If you're like our family, you moved here because you wanted your children to grow up in a diverse community.
But desiring to live in a diverse community is different than being a part of a diverse community. And once you get here - especially as a person of privilege - you have an obligation to listen to all perspectives about how to ensure everyone feels welcomed to be a part of this community.
And in listening to folks from all backgrounds - whether it's our senior citizens in Rainier Manor, our neighbors in the Queenstown apartments, a new single family home owner, or a veteran resident of 30 years - what becomes clear is that promoting our diversity isn't a zero sum game of economic development v. keeping things as-is, or having a police force v. defunding the police. Because when you talk to folks, the vast majority want the same things, whether that is affordable housing, a vibrant economic scene, or quality policing.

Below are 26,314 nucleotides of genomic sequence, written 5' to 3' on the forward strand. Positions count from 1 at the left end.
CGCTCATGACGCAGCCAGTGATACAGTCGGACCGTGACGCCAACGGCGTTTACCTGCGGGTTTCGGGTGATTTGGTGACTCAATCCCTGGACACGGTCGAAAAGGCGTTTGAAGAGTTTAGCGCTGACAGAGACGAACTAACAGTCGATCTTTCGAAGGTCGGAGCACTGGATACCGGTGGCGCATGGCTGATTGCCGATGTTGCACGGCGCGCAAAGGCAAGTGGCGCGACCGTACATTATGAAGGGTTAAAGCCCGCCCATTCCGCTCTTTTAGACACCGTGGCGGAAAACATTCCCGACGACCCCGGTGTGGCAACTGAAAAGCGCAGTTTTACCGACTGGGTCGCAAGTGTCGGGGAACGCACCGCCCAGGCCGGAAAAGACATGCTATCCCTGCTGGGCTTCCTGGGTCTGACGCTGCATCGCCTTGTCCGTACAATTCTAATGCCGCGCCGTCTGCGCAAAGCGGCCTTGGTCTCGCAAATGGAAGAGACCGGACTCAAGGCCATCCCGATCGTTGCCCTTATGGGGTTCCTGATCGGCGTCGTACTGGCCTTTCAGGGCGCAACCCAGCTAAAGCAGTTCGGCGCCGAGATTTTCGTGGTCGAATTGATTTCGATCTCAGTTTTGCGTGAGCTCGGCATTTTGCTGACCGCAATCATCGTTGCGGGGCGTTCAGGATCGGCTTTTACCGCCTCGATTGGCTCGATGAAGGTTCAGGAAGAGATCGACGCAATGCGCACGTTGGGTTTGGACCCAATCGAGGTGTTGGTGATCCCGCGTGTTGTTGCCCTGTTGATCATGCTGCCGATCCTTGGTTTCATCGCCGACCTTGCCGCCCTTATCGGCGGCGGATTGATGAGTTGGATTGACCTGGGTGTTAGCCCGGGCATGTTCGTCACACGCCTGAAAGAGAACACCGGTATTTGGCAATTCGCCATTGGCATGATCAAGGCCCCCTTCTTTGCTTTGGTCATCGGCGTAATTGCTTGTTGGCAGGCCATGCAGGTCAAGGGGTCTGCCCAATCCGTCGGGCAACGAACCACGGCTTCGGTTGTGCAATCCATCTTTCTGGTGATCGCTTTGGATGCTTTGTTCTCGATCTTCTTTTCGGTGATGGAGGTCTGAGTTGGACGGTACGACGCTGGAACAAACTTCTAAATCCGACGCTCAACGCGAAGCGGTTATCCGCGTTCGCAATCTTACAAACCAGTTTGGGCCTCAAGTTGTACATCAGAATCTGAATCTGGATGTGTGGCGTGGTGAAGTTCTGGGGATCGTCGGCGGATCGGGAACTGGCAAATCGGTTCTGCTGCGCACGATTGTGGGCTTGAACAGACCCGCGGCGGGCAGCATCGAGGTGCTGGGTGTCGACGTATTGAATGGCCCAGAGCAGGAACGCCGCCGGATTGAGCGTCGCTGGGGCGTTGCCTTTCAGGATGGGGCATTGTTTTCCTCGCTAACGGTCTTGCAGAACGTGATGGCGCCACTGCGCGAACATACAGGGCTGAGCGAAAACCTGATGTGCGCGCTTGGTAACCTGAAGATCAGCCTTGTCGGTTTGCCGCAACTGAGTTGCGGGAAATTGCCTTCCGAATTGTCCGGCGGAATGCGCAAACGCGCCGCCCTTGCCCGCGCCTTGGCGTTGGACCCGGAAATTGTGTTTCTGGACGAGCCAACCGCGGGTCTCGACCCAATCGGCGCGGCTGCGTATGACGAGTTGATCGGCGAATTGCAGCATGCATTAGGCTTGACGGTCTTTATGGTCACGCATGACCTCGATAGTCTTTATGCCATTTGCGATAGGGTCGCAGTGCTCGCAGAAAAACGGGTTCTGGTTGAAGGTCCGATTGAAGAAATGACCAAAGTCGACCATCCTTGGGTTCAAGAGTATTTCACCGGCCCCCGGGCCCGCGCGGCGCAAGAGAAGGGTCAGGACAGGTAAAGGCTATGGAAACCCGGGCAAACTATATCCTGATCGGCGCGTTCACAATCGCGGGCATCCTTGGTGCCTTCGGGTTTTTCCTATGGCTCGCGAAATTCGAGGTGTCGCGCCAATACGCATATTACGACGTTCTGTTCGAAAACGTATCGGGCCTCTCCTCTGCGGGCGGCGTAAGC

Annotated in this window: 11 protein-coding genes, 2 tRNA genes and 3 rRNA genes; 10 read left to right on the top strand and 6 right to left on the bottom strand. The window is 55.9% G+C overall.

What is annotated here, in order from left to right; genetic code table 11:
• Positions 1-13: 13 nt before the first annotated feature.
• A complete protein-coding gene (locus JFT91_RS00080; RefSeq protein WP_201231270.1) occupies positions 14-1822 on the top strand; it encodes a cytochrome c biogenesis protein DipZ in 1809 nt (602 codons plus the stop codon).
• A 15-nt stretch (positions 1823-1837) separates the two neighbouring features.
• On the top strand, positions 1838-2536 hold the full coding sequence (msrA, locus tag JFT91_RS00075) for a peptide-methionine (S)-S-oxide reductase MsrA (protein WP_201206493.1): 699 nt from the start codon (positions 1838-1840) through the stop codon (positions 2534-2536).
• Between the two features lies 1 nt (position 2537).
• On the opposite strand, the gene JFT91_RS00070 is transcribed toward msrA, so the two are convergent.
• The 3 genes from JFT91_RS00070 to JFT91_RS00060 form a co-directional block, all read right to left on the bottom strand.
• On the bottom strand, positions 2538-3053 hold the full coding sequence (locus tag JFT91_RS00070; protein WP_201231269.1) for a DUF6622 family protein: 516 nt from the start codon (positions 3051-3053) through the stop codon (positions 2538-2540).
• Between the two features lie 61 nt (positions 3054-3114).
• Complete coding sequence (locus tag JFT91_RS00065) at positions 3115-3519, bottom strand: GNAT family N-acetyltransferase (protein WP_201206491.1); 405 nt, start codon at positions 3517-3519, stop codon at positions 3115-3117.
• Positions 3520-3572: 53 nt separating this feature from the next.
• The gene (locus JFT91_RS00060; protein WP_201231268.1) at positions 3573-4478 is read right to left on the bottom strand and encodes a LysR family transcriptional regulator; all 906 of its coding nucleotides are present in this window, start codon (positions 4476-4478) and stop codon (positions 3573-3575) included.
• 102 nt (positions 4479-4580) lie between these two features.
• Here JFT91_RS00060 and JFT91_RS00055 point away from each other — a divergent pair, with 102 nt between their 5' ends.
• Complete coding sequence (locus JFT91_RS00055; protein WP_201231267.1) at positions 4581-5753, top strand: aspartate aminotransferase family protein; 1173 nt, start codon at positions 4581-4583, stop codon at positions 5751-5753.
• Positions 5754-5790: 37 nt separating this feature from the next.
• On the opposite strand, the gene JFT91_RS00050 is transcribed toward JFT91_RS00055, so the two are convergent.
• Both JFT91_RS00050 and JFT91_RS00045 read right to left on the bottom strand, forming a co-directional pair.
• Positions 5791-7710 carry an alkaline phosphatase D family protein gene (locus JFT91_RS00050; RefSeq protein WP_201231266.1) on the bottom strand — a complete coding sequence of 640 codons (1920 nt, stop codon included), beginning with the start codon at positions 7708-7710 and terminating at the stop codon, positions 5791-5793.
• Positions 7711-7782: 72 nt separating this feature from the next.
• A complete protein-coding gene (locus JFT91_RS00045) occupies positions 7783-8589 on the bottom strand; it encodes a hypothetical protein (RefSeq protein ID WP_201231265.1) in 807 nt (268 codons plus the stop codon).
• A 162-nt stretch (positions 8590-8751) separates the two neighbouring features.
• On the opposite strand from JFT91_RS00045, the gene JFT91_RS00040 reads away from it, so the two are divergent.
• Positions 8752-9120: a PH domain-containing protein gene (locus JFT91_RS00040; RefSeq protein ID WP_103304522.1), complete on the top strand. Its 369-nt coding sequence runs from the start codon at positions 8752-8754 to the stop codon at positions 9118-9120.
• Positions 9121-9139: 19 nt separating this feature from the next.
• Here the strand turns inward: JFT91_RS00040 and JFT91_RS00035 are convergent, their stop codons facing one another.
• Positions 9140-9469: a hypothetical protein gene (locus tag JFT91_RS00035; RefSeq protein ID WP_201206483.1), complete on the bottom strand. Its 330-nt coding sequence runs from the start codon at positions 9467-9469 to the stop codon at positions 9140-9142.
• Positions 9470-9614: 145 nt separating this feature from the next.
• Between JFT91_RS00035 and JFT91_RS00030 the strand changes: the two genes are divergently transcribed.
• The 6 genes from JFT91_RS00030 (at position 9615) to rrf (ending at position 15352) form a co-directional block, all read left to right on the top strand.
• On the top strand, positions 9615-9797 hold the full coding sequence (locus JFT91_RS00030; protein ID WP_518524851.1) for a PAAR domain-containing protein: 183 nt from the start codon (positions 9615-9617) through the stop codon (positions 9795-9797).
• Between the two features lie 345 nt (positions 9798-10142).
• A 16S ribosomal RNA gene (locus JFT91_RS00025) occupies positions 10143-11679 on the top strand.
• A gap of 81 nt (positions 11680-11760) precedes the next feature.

What we seem to want, then, is the ability of everyone to participate in our community. So, whether that is owning a house, running a business, or ensuring our policing reflect our values and needs, that is what my policies seek to achieve. From Community Land Trusts to our Economic Incentive Fund to our Community Policing efforts, all of these seek to ensure we open doors for everyone to participate in our housing, our economy, and our public safety.